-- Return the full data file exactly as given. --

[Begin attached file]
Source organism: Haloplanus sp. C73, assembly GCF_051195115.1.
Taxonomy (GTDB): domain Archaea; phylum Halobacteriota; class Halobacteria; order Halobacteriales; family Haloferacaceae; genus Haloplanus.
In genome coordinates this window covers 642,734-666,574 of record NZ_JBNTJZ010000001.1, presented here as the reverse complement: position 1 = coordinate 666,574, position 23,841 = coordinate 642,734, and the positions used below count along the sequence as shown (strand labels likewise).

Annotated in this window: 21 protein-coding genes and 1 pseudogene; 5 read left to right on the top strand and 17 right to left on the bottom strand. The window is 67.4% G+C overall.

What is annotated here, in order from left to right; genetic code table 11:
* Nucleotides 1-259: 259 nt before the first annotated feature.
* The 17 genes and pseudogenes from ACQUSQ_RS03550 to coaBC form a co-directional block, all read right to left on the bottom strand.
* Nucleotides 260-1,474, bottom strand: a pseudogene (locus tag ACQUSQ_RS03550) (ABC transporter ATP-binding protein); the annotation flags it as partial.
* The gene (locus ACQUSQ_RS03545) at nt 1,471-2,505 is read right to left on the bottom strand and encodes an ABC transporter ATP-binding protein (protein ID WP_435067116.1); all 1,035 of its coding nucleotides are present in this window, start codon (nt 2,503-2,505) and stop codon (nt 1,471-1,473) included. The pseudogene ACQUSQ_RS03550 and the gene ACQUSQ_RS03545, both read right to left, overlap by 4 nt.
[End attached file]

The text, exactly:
Source organism: Haloplanus sp. C73, assembly GCF_051195115.1.
Taxonomy (GTDB): domain Archaea; phylum Halobacteriota; class Halobacteria; order Halobacteriales; family Haloferacaceae; genus Haloplanus.
In genome coordinates this window covers 642,734-666,574 of record NZ_JBNTJZ010000001.1, presented here as the reverse complement: position 1 = coordinate 666,574, position 23,841 = coordinate 642,734, and the positions used below count along the sequence as shown (strand labels likewise).

Annotated in this window: 21 protein-coding genes and 1 pseudogene; 5 read left to right on the top strand and 17 right to left on the bottom strand. The window is 67.4% G+C overall.

What is annotated here, in order from left to right; genetic code table 11:
* Nucleotides 1-259: 259 nt before the first annotated feature.
* The 17 genes and pseudogenes from ACQUSQ_RS03550 to coaBC form a co-directional block, all read right to left on the bottom strand.
* Nucleotides 260-1,474, bottom strand: a pseudogene (locus tag ACQUSQ_RS03550) (ABC transporter ATP-binding protein); the annotation flags it as partial.
* The gene (locus ACQUSQ_RS03545) at nt 1,471-2,505 is read right to left on the bottom strand and encodes an ABC transporter ATP-binding protein (protein ID WP_435067116.1); all 1,035 of its coding nucleotides are present in this window, start codon (nt 2,503-2,505) and stop codon (nt 1,471-1,473) included. The pseudogene ACQUSQ_RS03550 and the gene ACQUSQ_RS03545, both read right to left, overlap by 4 nt.